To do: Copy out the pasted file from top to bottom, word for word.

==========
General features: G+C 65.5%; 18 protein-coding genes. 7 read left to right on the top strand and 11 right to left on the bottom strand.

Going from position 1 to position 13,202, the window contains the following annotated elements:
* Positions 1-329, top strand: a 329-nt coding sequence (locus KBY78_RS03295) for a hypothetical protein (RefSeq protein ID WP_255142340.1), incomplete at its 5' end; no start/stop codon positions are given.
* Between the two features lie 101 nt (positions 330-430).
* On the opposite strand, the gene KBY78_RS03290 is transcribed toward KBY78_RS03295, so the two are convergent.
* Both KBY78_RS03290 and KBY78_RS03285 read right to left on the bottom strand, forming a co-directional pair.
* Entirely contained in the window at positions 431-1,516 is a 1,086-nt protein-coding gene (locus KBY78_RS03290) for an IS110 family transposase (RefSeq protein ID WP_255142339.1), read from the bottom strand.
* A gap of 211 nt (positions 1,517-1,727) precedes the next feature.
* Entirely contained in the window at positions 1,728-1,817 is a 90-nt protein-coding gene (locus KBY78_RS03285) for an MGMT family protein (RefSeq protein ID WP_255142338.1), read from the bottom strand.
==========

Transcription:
General features: G+C 65.5%; 18 protein-coding genes. 7 read left to right on the top strand and 11 right to left on the bottom strand.

Going from position 1 to position 13,202, the window contains the following annotated elements:
* Positions 1-329, top strand: a 329-nt coding sequence (locus KBY78_RS03295) for a hypothetical protein (RefSeq protein ID WP_255142340.1), incomplete at its 5' end; no start/stop codon positions are given.
* Between the two features lie 101 nt (positions 330-430).
* On the opposite strand, the gene KBY78_RS03290 is transcribed toward KBY78_RS03295, so the two are convergent.
* Both KBY78_RS03290 and KBY78_RS03285 read right to left on the bottom strand, forming a co-directional pair.
* Entirely contained in the window at positions 431-1,516 is a 1,086-nt protein-coding gene (locus KBY78_RS03290) for an IS110 family transposase (RefSeq protein ID WP_255142339.1), read from the bottom strand.
* A gap of 211 nt (positions 1,517-1,727) precedes the next feature.
* Entirely contained in the window at positions 1,728-1,817 is a 90-nt protein-coding gene (locus KBY78_RS03285) for an MGMT family protein (RefSeq protein ID WP_255142338.1), read from the bottom strand.